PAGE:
10 most difficult words in English


Vocab Quiz


If you know a language purist, watch out. Misuse of this word has been known to raise people’s blood pressure. ‘Literally’ means, “in a literal sense”, or “what I’m saying is not imagined, but truly happened as I’m saying it.” Therefore, popular uses like “I literally died laughing,” or “He was so embarrassed his cheeks literally burned up,” are not correct. 


Who knew such a little word could be so confusing! In English, we use ‘who’ to refer to a sentence’s subject and ‘whom’ to its object. But how can you tell which one you need? Try answering your own question with ‘him’ or ‘he’. If ‘him’ could be the answer, ‘whom’ is your word. (Handy trick: both words end in m.)


This is a pronunciation bungle for many students! When you look at this word (meaning a rank of officer in the army), you might think it’s pronounced co-lo-nel. And who could blame you? It’s not so simple, however, as it’s pronounced kernel (like a corn kernel!). But how did ‘colonel’ end up being spelled like that?


Here is a word that has confused almost all English speakers – native or otherwise. (No, really – we could write a whole course on using irony correctly!)  While irony is often understood to mean a coincidence or strange turn of events, that in itself doesn’t cover its full meaning. (In fact, as Alanis Morissette’s famous song, Ironic – with around 10 poor examples of irony – shows us, coincidences and unfortunate events aren’t enough.)

Irregardless (instead of regardless)

You might have heard people use ‘irregardless’ when they mean to say ‘regardless’. ‘Regardless’ means “without regard” or “despite something” (“He maxed out his credit card regardless of the consequences,”) and is perfectly acceptable.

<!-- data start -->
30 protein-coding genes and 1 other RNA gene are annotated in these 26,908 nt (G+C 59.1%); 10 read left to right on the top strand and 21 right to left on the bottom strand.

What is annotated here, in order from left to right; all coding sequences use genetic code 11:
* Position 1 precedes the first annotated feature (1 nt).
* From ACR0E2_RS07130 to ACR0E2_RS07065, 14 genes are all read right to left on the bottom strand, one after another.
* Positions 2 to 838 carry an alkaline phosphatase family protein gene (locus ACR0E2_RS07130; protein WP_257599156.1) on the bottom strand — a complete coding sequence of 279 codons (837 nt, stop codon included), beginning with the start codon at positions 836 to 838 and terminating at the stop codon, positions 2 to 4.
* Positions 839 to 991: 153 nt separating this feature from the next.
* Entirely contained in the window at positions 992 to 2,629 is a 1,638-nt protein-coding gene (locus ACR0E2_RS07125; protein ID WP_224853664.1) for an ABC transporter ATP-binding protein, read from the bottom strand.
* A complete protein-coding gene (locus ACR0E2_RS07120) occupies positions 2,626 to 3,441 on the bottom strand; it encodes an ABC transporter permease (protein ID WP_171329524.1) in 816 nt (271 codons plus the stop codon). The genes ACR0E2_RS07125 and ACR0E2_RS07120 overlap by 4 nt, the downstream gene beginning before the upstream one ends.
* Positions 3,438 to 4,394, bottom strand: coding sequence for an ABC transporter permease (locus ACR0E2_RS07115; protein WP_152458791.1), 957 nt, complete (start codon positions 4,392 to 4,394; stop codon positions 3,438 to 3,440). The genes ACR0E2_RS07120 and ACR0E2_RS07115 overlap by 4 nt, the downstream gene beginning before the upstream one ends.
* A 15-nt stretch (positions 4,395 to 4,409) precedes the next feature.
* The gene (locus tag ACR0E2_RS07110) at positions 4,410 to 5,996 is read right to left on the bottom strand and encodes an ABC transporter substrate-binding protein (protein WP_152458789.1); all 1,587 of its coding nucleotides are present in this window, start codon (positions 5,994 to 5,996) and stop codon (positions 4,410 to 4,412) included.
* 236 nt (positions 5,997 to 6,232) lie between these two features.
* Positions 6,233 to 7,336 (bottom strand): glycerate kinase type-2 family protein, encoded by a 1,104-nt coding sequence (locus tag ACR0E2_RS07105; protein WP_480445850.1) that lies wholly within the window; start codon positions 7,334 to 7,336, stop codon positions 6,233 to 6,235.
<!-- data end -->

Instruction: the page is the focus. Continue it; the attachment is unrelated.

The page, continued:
This one’s a biggie! It seems simple enough. ‘Enormity’ is so close to ‘enormous’ that they must be synonyms. Right? Wrong! ‘Enormity’ means ‘extreme evil’ of the toe-curling, medieval history or ruthless dictator kind. Therefore, the exceptionally commonly used expression “the enormity of the situation…” is incorrect. (Unless, in fact, you’re actually talking about an act of evil. Which we hope you aren’t!)


Imagine you’re in court. What kind of judge would you like on your case? A disinterested or uninterested judge? I hope you chose the former! While an uninterested judge would be yawning and flicking through their phone, a disinterested judge would be far more likely to hear all sides of your case and rule objectively. 


Feeling a bit nonplussed after our brief trip through linguistic history? It’s certainly possible. We’ve arrived at our sixth difficult word, another where a sneaky prefix is the culprit. Because the prefix -non means “not”, some people misuse ‘nonplussed’ as ‘unfazed’ or ‘uninterested’. In reality, ‘nonplussed’ means “bewildered” or “at a loss of what to think”. 


What’s that prefix doing on an unfamiliar word like “abash”? Well, while “abash” does exist (it means to embarrass or perplex), it hasn’t been widely used for centuries. The negative version, unabashed, on the other hand, is used today and means “not embarrassed”. 


Another military term to confuse us! This one is an example of different pronunciations “across the pond” or between the US and UK. In British English, the word is pronounced leftenant, whereas in the United States, you’ll hear loo-tenant

Thank You